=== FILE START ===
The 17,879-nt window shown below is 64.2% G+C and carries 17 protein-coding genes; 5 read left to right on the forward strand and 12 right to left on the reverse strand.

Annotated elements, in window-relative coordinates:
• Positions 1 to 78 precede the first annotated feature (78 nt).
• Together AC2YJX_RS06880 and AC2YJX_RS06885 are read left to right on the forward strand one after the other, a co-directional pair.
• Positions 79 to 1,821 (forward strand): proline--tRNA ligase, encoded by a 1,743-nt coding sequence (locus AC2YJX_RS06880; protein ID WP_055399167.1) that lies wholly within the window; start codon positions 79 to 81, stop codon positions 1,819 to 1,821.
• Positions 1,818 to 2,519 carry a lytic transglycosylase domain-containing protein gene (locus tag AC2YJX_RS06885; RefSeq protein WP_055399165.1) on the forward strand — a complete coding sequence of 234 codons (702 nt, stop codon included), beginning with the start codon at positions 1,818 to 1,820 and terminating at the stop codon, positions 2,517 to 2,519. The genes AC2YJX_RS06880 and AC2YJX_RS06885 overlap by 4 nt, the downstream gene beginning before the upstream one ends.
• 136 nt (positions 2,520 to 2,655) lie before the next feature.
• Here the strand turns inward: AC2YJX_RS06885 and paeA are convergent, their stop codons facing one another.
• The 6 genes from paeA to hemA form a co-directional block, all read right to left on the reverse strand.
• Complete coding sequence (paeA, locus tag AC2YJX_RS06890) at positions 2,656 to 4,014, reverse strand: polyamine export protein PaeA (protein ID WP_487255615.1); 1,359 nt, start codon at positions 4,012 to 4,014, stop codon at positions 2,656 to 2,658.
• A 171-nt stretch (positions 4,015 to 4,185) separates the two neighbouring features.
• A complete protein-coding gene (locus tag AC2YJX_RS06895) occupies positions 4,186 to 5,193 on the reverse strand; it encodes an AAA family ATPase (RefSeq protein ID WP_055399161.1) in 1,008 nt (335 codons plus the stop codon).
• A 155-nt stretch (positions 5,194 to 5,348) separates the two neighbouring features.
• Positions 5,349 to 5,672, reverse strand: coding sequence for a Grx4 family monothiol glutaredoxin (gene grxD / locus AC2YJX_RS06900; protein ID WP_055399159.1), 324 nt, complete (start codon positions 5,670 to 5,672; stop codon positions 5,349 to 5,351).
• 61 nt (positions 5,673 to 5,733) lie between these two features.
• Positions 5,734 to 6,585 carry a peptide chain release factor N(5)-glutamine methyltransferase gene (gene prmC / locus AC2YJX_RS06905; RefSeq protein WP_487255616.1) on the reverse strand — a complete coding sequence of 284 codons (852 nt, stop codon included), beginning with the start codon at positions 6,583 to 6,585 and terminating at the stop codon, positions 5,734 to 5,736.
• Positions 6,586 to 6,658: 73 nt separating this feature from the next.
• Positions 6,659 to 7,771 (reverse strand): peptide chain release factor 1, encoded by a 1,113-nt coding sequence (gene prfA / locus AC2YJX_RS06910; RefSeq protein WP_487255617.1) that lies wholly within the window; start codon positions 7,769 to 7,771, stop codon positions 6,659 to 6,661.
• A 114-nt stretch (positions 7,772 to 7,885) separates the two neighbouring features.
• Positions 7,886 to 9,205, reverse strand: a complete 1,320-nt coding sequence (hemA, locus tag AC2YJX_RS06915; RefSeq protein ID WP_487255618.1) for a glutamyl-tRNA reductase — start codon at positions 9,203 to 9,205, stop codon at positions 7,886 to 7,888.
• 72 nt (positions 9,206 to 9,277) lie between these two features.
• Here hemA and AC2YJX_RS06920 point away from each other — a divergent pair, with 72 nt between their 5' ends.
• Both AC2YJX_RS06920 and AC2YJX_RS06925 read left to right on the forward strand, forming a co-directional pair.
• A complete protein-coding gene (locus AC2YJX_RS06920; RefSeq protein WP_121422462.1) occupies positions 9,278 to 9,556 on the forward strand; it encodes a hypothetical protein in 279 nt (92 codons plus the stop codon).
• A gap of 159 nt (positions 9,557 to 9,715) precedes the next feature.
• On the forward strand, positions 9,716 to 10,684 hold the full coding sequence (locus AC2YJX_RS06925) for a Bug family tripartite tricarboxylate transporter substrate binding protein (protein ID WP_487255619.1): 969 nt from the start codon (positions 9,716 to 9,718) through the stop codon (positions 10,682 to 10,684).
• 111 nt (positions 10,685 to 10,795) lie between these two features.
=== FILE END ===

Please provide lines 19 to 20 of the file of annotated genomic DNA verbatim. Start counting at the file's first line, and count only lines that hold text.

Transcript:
• A 114-nt stretch (positions 7,772 to 7,885) separates the two neighbouring features.
• Positions 7,886 to 9,205, reverse strand: a complete 1,320-nt coding sequence (hemA, locus tag AC2YJX_RS06915; RefSeq protein ID WP_487255618.1) for a glutamyl-tRNA reductase — start codon at positions 9,203 to 9,205, stop codon at positions 7,886 to 7,888.